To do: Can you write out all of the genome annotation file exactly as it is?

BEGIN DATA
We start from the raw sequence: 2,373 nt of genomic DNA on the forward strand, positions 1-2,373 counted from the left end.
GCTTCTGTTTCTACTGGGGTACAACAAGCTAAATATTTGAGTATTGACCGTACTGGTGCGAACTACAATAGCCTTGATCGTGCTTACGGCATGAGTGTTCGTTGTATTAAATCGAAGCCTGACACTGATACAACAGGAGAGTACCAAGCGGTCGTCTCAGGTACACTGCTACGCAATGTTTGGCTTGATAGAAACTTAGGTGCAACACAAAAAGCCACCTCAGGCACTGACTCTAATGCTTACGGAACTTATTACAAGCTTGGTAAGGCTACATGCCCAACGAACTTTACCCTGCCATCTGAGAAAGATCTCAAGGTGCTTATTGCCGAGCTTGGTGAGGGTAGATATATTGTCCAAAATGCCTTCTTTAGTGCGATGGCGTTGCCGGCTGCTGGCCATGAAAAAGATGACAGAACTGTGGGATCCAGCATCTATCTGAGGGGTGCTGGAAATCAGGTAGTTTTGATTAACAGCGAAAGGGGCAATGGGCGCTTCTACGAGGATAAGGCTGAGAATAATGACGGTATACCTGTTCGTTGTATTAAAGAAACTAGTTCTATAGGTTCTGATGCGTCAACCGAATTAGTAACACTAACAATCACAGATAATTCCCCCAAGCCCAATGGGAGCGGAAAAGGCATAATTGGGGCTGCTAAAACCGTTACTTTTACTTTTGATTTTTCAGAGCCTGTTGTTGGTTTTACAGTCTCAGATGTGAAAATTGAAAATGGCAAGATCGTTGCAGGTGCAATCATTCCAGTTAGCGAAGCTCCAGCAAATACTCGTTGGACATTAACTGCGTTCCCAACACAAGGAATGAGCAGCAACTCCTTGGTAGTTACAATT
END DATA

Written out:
We start from the raw sequence: 2,373 nt of genomic DNA on the forward strand, positions 1-2,373 counted from the left end.
GCTTCTGTTTCTACTGGGGTACAACAAGCTAAATATTTGAGTATTGACCGTACTGGTGCGAACTACAATAGCCTTGATCGTGCTTACGGCATGAGTGTTCGTTGTATTAAATCGAAGCCTGACACTGATACAACAGGAGAGTACCAAGCGGTCGTCTCAGGTACACTGCTACGCAATGTTTGGCTTGATAGAAACTTAGGTGCAACACAAAAAGCCACCTCAGGCACTGACTCTAATGCTTACGGAACTTATTACAAGCTTGGTAAGGCTACATGCCCAACGAACTTTACCCTGCCATCTGAGAAAGATCTCAAGGTGCTTATTGCCGAGCTTGGTGAGGGTAGATATATTGTCCAAAATGCCTTCTTTAGTGCGATGGCGTTGCCGGCTGCTGGCCATGAAAAAGATGACAGAACTGTGGGATCCAGCATCTATCTGAGGGGTGCTGGAAATCAGGTAGTTTTGATTAACAGCGAAAGGGGCAATGGGCGCTTCTACGAGGATAAGGCTGAGAATAATGACGGTATACCTGTTCGTTGTATTAAAGAAACTAGTTCTATAGGTTCTGATGCGTCAACCGAATTAGTAACACTAACAATCACAGATAATTCCCCCAAGCCCAATGGGAGCGGAAAAGGCATAATTGGGGCTGCTAAAACCGTTACTTTTACTTTTGATTTTTCAGAGCCTGTTGTTGGTTTTACAGTCTCAGATGTGAAAATTGAAAATGGCAAGATCGTTGCAGGTGCAATCATTCCAGTTAGCGAAGCTCCAGCAAATACTCGTTGGACATTAACTGCGTTCCCAACACAAGGAATGAGCAGCAACTCCTTGGTAGTTACAATT